Your first-line-of-defense against Preventing Corrosion is the passive oxide layer of your Surgical Instruments. Stainless steel surgery instruments are made of corrosion resistant high-grade specialty steels. Surgical Instrument Cleaners with a high or low pH have been shown to erode the passive layer. The most common of these cleaning concentrates utilize an alkaline detergent with an acid neutralizer. Virtually all manufacturers of surgical instruments and surgical instrument containers recommend against using these detergents and recommend using a neutral ph Surgical Instrument Cleaner. More information and studies regarding the "passive oxide layer" of Surgical Instruments is below. Virtually all manufacturers of surgical instruments, rigid scopes, flexible scopes, and instrument containers recommend the use of neutral pH Surgical Instrument Cleaners. Do not use abrasive pads or abrasive Surgical Instrument Cleaners , which will scratch the surface allowing dirt and water deposits to collect. Abrasive cleaning will remove the protective passive layer. Do not use Surgical Instrument Cleaners with high concentrations of chlorine bleach to clean or disinfect stainless steel instruments, as pitting will occur. Never use bleach to clean any surgical instruments. The high pH of bleach causes surface deposits of brown stains and might even corrode the instrument. Even high quality stainless steel is not impervious to an acidic bleach solution.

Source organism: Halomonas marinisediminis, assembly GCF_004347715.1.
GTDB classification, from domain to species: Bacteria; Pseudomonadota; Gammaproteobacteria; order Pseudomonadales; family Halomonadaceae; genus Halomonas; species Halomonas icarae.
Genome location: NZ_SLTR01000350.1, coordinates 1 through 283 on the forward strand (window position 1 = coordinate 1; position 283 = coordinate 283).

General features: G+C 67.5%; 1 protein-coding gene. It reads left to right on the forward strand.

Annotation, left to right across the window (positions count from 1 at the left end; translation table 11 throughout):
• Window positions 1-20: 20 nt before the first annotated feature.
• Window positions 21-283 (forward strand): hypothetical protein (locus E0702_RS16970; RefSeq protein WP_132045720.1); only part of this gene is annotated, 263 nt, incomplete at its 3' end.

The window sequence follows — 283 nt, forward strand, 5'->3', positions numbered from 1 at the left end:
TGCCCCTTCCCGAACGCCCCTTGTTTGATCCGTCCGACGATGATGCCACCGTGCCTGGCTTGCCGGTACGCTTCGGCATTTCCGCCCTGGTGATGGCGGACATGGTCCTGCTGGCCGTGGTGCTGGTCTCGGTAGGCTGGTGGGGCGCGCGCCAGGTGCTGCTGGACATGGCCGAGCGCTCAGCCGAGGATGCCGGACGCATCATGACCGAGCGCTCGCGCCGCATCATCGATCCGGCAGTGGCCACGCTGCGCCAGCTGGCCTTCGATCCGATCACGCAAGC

Sort instruments by similar metal for subsequent processing so that electrolytic deposition (galvanic corrosion) due to contact between dissimilar metals will not occur.